afford to get to work. The cost of getting produce off farms and to towns
will now cost seventy percent more than it did last week, the cost of food
is going to be outrageous and send our present 60% inflation soaring well
over the century mark. Even assuming 'war veterans' were to leave all
farmers alone from today, the cost of their food is going to be beyond the
reach of the majority of our population.
Zimbabwe's second city of Bulawayo was prominently in the news this week.
Not only has it completely run out of fuel (even after the 70%), but the
government has decided to 'postpone' the mayoral and council elections
there. Minister of Justice, Patrick Chinamasa said the elections had been
postponed because the voters roll was 'a shambles'. That really made me
laugh - if the roll was in such a 'shambles' why had it been acceptable for
parliamentary elections last year? MP David Coltart, who like so many now,
just will not give up, was in the Courts immediately. The Judge ordered the
postponement null and void and ordered the Registrar General to announce
new dates. The Minister of Justice replied by saying he will appeal the
null and void ruling.
And our government's response to a week of 'shambles' - it was twofold: All
foreign journalists must give a months notice when applying for
accreditation. All foreign journalists currently in Zim must leave the
country when their permits expire. They must re-apply from their country of
origin. And the second response to the 'shambles' - 421 farms listed for
'compulsory acquisition' in yesterdays' state run press. So it is clear -
when all else fails, when shambles rules - grab another few hundred farms,
land, after all, is the answer to everything.
May I end on a personal note. I've had lots of enquiries from 'family and
friends' in the UK asking why African Tears is not in the windows of
bookshops, not on display. I don't know the answer, but it is available. It
has been classified as political history, it can be ordered both in
bookshops and on the net. Please help me to spread the word about
Zimbabwe's plight. I am going to stop now and be a mum for the day -
albeit a bleary eyed one. Richard woke me twice with bad dreams, one about
falling off a roof and the other about breaking windows. At least his
nightmares are now about 'normal' things and easier to explain to him. When
I asked him this morning about his dreams he did admit, very shamfacedly,
that he and his friend had been on the roof of the carport yesterday
afternoon getting their ball. And the breaking windows - they are in 'pea
shooter' mode manically and it seems that there was a very close call
yesterday when a missile hit a window. As always I got him back to sleep
last night with my made up story of a little red car fuelled by Smarties -
it's a tale I made up years ago and is ironically apt in our shambolic
country. With my love and thanks, as always, to the hundreds of people who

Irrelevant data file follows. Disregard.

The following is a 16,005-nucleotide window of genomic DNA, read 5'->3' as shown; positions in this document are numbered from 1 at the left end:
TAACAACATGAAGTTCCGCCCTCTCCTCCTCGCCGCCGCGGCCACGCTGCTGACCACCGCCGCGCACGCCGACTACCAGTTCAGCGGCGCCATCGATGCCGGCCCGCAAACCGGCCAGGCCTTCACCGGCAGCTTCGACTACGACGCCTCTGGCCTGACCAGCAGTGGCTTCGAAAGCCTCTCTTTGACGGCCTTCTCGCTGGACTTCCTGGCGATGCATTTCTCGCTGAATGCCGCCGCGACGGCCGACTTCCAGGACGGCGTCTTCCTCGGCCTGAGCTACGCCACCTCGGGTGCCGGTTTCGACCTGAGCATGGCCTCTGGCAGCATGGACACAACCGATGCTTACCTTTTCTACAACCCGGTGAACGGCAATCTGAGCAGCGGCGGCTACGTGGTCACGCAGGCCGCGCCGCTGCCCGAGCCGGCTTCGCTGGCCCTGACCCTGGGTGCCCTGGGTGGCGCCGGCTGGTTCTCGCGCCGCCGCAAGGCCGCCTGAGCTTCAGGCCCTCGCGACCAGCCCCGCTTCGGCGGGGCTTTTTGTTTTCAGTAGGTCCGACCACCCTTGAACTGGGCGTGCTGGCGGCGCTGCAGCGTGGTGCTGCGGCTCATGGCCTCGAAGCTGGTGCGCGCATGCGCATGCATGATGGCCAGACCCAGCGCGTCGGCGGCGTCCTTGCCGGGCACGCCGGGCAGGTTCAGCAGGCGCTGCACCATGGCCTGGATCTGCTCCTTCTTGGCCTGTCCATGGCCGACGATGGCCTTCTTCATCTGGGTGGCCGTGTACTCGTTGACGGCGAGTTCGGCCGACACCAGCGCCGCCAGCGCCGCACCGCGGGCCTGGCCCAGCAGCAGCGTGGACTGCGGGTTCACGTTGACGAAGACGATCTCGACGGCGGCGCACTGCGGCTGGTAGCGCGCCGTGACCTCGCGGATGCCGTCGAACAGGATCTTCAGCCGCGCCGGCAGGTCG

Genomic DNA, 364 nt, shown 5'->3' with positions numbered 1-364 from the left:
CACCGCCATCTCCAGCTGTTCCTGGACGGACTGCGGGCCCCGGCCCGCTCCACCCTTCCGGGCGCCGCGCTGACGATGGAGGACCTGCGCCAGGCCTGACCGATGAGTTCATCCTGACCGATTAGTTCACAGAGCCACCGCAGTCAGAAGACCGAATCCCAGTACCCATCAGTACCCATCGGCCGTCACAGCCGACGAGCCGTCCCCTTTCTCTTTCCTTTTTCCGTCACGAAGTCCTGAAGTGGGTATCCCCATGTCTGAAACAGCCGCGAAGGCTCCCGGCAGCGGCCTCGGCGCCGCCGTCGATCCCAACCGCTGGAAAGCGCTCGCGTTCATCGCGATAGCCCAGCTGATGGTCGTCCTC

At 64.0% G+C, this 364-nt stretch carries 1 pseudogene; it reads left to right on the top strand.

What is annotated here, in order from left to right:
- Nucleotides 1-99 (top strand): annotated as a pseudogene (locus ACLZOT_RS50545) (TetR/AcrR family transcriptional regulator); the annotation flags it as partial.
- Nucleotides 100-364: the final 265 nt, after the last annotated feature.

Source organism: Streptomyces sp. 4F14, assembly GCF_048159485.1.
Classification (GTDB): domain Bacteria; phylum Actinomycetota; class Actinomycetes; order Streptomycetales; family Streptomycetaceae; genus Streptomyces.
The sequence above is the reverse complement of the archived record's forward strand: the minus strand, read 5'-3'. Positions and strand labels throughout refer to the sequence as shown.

write, who care, who continue supporting and encouraging Zimbabweans to
keep going. cathy
Political analysts say curbs on the foreign press are linked to preparations for next year's presidential elections, where President Mugabe is expected to be opposed by Morgan Tsvangirai, leader of the Movement for Democratic Change.
A senior official of the MDC says the government is trying to make it as difficult as possible for the international media to report on the elections.
Previously, foreign reporters were able to apply for a work permit on arrival in Zimbabwe. Not only do they now have to apply a month ahead, but they also have to do so from outside Zimbabwe.
Earlier this year, the government announced a licensing system for domestic news organizations and journalists. A government-appointed media control body will be set up, and only those journalists with relevant qualifications will be licensed.
Zimbabwe Information Minister Jonathan Moyo accused Reuters news agency and the Associated Press Thursday of collaborating with unnamed foreign spies and aid organizations to fuel violence in the country.
The minister called the news agencies "merchants of violence." He said that after the death last week of Chenjerayi Hunzvi, the man who spearheaded the invasions of 1,500 farms, the agencies wrote articles about violent incidents that supposedly took place after Mr. Hunzvi's death. The minister says such incidents never happened.
From now on, Mr. Moyo says, this kind of reporting "will be nipped in the bud to maintain the rule of law, protect lives and defend Zimbabwe's democratic sovereignty."
Mr. Moyo also charges that unnamed officials of the Commercial Farmers Union, which represents the farmers, have been inventing stories about violence.
The farm invasions have led to the deaths of a dozen farmers and workers, while thousands of workers have been beaten up and forced to flee their homes. The supreme court has declared the invasions illegal, but the government has done nothing to stop them and, in fact, has continued to express support for them.